1 six-inch tortilla
¼ large bagel (1 ounce)
2 five-inch taco shells
½ hamburger or hot dog bun (¾ ounce)
¾ cup unsweetened cold cereal
½ cup unsweetened cooked cereal
4 to 6 small crackers
⅓ cup cooked pasta or rice
¾ ounce pretzels, potato chips, or tortilla chips
3 cups popcorn
|Vegetables||½ cup beans (such as pinto beans, black beans, or chickpeas), peas, corn, sweet potatoes, winter squash, or mashed or boiled potatoes
¼ large baked potato (3 ounces)
|Fruit||¾ to 1 cup fresh fruit
½ cup canned or frozen fruit
2 tablespoons dried fruit (such as blueberries, cherries, cranberries, mixed fruit, or raisins)
17 small grapes (3 ounces)
1 cup melon or berries
½ cup unsweetened fruit juice
|Milk||1 cup fat-free or reduced-fat milk
1 cup soy milk (sweetened or unsweetened)
⅔ cup nonfat yogurt, flavored or plain, made with sugar-free sweetener
|Sweets and Desserts||2-inch square piece of unfrosted cake
2 small cookies (⅔ ounce total)
½ cup ice cream or frozen yogurt
¼ cup sherbet or sorbet
1 tablespoon syrup, jam, jelly, table sugar, or honey
2 tablespoons light syrup
Avoid unhealthy carbohydrates. They can provide energy but have little to no nutrients. These are usually foods and drinks with added sugars, including:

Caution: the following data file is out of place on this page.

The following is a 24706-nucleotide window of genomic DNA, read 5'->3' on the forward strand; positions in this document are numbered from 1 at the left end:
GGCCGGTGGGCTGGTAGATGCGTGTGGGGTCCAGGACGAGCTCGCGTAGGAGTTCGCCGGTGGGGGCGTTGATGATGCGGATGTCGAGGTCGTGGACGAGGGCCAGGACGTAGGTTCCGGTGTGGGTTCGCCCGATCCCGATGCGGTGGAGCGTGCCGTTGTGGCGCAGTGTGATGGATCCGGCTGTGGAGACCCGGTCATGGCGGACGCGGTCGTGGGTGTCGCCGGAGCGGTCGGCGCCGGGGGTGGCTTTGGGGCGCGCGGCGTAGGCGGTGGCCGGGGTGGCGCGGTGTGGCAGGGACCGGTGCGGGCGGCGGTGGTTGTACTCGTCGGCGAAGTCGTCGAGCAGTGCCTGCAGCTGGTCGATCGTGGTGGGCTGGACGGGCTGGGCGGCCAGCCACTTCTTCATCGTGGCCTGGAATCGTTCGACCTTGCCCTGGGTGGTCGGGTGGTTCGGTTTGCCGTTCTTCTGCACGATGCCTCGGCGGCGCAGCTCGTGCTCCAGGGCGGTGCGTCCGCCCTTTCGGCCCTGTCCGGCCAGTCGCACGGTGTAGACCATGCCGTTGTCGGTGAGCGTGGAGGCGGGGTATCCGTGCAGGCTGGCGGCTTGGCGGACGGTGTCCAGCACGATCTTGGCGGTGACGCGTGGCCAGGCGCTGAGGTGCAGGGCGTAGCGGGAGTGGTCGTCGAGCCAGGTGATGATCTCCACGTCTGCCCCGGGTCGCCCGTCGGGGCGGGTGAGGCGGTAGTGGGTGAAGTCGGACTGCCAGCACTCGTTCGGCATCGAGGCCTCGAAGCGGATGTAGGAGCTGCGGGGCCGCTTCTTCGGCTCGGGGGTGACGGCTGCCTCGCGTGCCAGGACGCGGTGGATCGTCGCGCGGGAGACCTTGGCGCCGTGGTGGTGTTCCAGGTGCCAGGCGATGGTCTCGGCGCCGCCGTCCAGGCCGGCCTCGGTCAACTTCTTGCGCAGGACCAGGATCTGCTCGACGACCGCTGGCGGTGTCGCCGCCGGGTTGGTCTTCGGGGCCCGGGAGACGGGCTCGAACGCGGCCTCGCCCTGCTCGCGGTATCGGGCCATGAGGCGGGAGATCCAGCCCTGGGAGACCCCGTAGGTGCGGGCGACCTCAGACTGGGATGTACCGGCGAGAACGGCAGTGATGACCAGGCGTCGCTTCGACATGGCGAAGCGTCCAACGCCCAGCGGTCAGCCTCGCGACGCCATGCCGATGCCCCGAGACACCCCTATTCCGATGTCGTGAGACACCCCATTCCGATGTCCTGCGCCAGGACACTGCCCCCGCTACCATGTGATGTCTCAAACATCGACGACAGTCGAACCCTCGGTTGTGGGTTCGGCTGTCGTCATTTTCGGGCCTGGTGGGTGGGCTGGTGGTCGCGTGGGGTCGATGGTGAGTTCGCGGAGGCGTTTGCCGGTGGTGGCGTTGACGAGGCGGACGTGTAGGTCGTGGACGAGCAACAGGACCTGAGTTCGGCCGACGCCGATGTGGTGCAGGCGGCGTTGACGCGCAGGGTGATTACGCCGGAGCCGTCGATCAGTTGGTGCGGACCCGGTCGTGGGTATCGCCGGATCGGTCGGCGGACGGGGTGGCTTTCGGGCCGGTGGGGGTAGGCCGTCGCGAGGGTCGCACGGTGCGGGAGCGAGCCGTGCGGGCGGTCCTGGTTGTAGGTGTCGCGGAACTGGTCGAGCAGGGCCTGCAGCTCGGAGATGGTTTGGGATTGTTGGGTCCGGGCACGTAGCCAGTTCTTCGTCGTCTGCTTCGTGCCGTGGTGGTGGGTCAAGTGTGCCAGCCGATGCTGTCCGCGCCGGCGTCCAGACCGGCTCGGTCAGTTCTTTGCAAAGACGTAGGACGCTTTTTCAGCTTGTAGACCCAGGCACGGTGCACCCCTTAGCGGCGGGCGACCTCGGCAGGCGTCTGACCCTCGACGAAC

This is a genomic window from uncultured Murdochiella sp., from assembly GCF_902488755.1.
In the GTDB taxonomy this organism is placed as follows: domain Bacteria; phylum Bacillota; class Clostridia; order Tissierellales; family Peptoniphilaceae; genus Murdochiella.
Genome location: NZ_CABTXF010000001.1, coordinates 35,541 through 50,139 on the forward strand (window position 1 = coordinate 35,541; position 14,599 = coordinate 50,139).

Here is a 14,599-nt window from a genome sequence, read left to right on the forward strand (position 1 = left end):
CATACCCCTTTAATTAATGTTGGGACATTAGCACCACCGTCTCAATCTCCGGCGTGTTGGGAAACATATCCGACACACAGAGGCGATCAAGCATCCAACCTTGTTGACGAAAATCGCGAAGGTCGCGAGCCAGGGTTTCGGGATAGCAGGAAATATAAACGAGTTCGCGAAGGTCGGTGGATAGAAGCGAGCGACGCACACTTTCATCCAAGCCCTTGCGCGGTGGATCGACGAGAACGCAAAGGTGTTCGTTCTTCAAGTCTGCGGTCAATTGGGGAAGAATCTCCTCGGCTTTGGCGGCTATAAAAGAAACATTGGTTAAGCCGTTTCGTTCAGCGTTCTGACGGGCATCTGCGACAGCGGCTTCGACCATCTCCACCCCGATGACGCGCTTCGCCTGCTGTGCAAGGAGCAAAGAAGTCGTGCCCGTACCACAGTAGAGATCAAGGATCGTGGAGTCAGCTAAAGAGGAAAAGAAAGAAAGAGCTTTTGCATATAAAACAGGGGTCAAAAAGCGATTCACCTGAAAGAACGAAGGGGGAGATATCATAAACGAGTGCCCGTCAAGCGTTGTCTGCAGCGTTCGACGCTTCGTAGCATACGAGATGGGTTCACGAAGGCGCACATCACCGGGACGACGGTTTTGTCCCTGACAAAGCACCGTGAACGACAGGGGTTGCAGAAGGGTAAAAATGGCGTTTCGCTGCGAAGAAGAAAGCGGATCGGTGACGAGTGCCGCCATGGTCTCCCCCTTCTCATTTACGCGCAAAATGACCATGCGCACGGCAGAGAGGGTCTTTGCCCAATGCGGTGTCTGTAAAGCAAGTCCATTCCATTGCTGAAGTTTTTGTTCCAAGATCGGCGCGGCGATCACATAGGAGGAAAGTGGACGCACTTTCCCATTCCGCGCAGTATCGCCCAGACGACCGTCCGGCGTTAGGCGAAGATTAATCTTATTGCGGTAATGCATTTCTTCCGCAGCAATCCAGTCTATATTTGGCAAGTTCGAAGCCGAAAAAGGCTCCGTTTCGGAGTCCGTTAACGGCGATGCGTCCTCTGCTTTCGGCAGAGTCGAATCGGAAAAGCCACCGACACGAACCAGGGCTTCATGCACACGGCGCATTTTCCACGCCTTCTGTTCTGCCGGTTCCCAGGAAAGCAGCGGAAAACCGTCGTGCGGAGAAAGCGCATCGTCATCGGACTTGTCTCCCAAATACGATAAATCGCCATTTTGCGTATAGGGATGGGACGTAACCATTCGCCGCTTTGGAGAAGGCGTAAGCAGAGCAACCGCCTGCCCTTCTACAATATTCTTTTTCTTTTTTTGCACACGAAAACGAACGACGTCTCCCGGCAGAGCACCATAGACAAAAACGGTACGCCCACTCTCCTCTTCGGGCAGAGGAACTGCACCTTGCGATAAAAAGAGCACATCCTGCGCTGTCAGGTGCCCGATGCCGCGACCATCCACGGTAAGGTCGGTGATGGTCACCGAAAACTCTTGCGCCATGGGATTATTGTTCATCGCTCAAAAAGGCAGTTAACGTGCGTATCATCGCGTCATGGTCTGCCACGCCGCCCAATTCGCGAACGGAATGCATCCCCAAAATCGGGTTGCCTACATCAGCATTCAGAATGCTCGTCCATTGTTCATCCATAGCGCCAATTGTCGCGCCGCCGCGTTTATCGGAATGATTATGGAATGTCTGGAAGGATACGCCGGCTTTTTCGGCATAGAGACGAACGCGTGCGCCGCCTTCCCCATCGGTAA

- sugar-sweetened soft drinks, fruit drinks, sports drinks, and energy drinks
- grain-based desserts, such as cakes, cookies, and doughnuts
- milk-based desserts and products, such as sweetened yogurt and sweetened milk
If you are taking insulin, your care team will take this into account when helping you create a meal plan. Speak to your doctor or dietitian if you have concerns about any other medications you are taking while on the carb-counting diet.
The most common concern is that it’s difficult to count carbs. Follow these suggestions to make the counting a little easier:
- Plan your meals ahead so you know which foods are going to count as your daily carbs.
- For a dish that includes carbs mixed with other food groups, a good way to approximate the carb total is based on cup size. Count 1 cup of carbs mixed with other foods as one serving of carbs.
- Frozen meals can provide a break from measuring portion sizes. Refer to the nutrition label on a meal’s package for information on the number of servings and the grams of carbohydrates in each serving.
- Use measuring cups and spoons to measure portion sizes.
- Track your carb intake throughout the day. You can use a pen and paper, keep notes on your phone, or try a nutrition-tracking app.
- Read nutrition labs. Know how to find the serving size and total grams of carbohydrates per serving.
- Count 1 cup raw vegetables or a ½ cup cooked nonstarchy vegetables as zero carbohydrate servings, or “free foods.” If you eat three or more servings of free foods at one meal, count it as one carbohydrate serving.
- Foods that have less than 20 calories in each serving may be counted as free foods.
- Count 1 cup of casserole or carbs mixed with other food groups as two carbohydrate servings.
- See a registered dietitian for help creating a meal plan.
- Attend diabetes classes together.
- Know the signs and symptoms of hyperglycemia and hypoglycemia and how to treat them.
- Familiarize yourself with how to read a nutrition facts label and the common serving sizes of foods.